Andrzej Duda speaks during the press conference in which he announced that he will enact the Holocaust law, this Tuesday, February 6 in Warsaw
Polish President Andrzej Duda announced on Tuesday that he is going to enact the controversial Holocaust law aimed at protecting the image of the country abroad, a law that has caused severe tensions with Israel, the United States and Ukraine.
At the same time, the president asked the Constitutional Court to verify whether the articles that concern freedom of expression and those that impose prison sentences on those who accuse Poland or the Polish state of having participated in Nazi crimes respect the Constitution.
„I decided to sign the law and then transmit it to the Constitutional Court,“ Duda said on television.
„It is a solution that, on the one hand, preserves Poland’s interests, our dignity and the historical truth, so that judgments about us in the world are honest, that they refrain from defamation,“ Duda said.
„But, on the other hand, it takes into account the sensitivity of people for whom the question of the historical memory of the Holocaust remains exceptionally important and especially for those who survived and, as long as they can, they must tell the world their past and experience. „added the Polish president.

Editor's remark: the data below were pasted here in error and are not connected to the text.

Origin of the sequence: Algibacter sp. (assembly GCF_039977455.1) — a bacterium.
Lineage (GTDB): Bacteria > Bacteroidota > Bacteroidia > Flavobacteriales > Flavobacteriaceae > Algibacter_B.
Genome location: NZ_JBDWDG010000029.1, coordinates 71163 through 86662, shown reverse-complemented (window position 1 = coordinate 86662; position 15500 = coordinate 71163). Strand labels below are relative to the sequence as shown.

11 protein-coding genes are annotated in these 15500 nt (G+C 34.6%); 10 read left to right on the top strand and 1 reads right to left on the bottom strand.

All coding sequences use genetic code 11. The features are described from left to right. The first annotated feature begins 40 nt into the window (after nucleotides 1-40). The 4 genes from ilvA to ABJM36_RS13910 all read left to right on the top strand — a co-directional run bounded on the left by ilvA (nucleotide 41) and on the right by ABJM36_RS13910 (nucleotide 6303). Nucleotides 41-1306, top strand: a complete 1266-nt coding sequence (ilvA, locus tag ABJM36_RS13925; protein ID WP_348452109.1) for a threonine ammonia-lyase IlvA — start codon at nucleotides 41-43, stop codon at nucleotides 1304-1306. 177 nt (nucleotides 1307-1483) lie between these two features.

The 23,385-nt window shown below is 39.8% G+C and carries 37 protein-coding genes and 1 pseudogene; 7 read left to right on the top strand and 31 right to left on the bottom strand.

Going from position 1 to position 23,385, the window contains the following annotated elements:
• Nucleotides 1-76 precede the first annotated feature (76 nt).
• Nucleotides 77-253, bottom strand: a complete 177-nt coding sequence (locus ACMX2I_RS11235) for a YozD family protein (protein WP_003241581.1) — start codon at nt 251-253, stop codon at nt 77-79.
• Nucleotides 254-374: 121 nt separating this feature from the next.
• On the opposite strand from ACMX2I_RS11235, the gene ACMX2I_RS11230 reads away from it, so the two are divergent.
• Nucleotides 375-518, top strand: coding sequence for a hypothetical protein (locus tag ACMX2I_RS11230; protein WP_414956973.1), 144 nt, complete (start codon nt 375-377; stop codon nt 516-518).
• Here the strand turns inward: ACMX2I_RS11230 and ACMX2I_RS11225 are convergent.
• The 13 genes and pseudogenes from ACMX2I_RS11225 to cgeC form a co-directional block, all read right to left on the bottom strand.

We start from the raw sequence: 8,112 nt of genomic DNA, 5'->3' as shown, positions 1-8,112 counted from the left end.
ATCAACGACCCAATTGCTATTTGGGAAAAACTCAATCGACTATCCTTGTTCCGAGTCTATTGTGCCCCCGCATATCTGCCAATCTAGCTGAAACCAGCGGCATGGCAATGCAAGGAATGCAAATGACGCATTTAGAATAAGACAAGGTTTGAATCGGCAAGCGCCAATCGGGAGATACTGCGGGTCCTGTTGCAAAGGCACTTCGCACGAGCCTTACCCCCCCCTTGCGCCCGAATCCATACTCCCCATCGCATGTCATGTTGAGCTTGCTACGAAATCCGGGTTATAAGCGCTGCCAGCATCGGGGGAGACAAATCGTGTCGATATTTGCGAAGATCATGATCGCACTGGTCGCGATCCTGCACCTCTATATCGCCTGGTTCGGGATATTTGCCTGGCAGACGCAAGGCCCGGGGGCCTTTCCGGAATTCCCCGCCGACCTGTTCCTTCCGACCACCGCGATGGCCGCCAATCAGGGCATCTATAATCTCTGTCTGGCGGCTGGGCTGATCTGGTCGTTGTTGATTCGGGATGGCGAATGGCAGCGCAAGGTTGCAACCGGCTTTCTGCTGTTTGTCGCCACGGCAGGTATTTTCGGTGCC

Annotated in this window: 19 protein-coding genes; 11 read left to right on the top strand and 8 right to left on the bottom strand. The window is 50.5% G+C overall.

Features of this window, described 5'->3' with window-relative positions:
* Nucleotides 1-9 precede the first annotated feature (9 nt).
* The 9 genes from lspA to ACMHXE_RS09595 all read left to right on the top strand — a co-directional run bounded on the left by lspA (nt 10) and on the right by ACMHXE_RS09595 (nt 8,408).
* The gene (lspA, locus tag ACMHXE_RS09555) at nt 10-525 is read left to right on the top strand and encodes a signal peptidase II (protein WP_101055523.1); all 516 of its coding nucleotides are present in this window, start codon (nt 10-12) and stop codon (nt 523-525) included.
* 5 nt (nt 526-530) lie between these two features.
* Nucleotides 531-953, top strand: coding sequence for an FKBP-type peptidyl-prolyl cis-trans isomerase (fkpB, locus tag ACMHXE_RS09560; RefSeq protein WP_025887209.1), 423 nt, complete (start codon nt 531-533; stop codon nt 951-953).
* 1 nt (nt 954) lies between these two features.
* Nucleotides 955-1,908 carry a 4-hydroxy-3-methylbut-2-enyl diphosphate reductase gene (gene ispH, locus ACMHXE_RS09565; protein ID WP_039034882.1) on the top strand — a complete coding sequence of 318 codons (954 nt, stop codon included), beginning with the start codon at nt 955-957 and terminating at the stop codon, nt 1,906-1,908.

This law put the conservative nationalists in power in the face of the dilemma of not approving it and being accused of having bowed to foreign pressures or voting for it and damaging relations with the United States and Israel.
„This law has no basis, we can not change history and the Holocaust can not be denied,“ said Israeli Prime Minister Benjamin Netanyahu.
The United States expressed its fear about the „consequences“ of this law and called on Poland to reconsider. „We agree that expressions such as ‚Polish death camps‘ are inaccurate, and can lead to mistakes and be hurtful,“ State Department spokeswoman Heather Nauert said in a statement.
The text punishes with fines or up to three years in prison those who attribute to „the nation or the Polish State“ crimes committed by Nazi Germany in Poland during the occupation.
Six million Poles, including three million Jews, died during the Second World War. During the occupation, Poland was the only territory in which the Germans decreed that any help for the Jews could be punished with death.